Tuesday 10 February 2015 by Alen Golubovic Company updates

Qantas and Virgin flying high

Virgin’s recent quarterly performance provides another signal that the domestic airlines are in for a good year. With favourable headwinds for both Qantas and Virgin, now is a good time to review your portfolio allocation to domestic airline bonds.

Virgin’s second quarter performance highlights that trading conditions for the two domestic carriers are better than was expected at the start of the reporting year. Virgin beat its earlier guidance by delivering an underlying profit in the first half of FY15. Even its budget carrier Tigerair delivered a small profit, well ahead of previous profitability targets for 2017. This is despite Virgin only realising a $7m benefit from lower fuel prices. As its fuel hedges roll over into new contracts which reflect the falling oil price, we expect to see further improvements in performance in 2H15.

With Qantas due to report later this month, the market is eagerly awaiting a healthy profit for 1H15. Guidance is for a 1H15 operating profit of about $400m and the company is predicting its strongest semi-annual earnings in four years. A solid performance will most likely shift the rating agencies’ outlook on Qantas from negative to stable. If Qantas can consistently maintain this improved performance and reduce its debt levels as a result, then we can see the possibility of company returning to an investment grade rating in the next 12-24 months.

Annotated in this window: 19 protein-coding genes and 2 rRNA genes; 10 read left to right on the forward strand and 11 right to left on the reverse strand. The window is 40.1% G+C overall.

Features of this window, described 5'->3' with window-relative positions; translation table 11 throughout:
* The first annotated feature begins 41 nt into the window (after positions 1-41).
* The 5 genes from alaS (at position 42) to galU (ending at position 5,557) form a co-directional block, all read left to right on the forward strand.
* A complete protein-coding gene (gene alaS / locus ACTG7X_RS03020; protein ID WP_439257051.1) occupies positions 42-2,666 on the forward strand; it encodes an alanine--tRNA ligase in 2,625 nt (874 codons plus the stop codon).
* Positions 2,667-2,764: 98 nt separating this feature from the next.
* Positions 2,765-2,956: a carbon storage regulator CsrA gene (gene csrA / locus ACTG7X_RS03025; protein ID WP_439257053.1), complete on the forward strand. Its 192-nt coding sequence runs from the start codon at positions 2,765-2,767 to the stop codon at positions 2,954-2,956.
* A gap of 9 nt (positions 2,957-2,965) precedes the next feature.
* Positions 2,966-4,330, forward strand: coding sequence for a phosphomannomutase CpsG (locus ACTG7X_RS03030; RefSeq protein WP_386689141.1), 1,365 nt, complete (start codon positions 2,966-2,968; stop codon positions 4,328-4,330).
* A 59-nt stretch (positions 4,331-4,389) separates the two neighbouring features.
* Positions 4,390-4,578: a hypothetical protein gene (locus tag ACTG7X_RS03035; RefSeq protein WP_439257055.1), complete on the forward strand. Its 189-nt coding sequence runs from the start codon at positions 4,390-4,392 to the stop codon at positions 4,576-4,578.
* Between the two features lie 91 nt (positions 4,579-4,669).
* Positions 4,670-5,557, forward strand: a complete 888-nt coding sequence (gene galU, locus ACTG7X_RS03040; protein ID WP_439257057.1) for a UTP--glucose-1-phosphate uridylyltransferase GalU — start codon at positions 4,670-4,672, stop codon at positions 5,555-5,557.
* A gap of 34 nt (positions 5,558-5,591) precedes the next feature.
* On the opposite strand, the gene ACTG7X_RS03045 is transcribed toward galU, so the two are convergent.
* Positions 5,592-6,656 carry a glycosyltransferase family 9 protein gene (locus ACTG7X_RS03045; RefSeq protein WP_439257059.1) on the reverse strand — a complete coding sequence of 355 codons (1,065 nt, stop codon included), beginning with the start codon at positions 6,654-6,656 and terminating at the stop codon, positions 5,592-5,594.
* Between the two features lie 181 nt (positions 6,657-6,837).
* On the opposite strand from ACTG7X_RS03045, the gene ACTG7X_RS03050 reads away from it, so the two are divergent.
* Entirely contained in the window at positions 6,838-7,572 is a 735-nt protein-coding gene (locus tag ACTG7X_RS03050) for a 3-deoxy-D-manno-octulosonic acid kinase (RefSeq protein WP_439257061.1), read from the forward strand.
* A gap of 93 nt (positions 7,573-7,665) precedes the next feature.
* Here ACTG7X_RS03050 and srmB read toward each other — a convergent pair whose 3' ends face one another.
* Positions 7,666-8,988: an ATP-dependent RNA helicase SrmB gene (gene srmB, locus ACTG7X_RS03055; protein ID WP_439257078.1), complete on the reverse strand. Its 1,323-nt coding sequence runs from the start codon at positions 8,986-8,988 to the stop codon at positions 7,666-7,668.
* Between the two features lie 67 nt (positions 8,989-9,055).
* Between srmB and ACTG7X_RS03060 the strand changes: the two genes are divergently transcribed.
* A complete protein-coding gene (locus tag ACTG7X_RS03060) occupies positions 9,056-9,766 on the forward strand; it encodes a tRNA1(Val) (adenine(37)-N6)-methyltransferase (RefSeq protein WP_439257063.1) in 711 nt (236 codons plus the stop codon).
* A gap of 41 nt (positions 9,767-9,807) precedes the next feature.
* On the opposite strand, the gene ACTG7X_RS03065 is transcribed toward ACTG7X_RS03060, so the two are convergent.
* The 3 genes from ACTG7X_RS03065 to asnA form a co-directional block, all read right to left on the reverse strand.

The improvement in operating conditions for Qantas and Virgin isn’t just about falling oil prices. Competition has also diminished. Domestic airlines cut the number of available seats by about 3% from a year earlier in November, according to government data. That’s the fastest pace of decline since October 2011, when Qantas grounded its global fleet amid industrial action, and compares to a five-year average annual capacity increase of 4%. With the airlines backing away from earlier capacity ‘wars’, margins on domestic routes are improving as a result of the capacity reductions.

FIIG currently offers bonds from each airline at the following indicative yields to maturity:

  • Qantas 2020 – 5.33% (retail and wholesale investors)
  • Qantas 2021 – 5.53% (wholesale investors only)
  • Qantas 2022 – 5.56% (wholesale investors only)
  • Virgin Australian 2019 US dollar bond – 7.34% (in US dollars) (wholesale investors only)

See the links below to view the full research reports for Qantas and Virgin.

Qantas – Retail or Wholesale only (login required)
Virgin - Wholesale only (login required)

Please note that bonds from both companies carry sub investment grade credit ratings. Qantas has a stronger credit rating than Virgin, and as such carries a lower credit risk.

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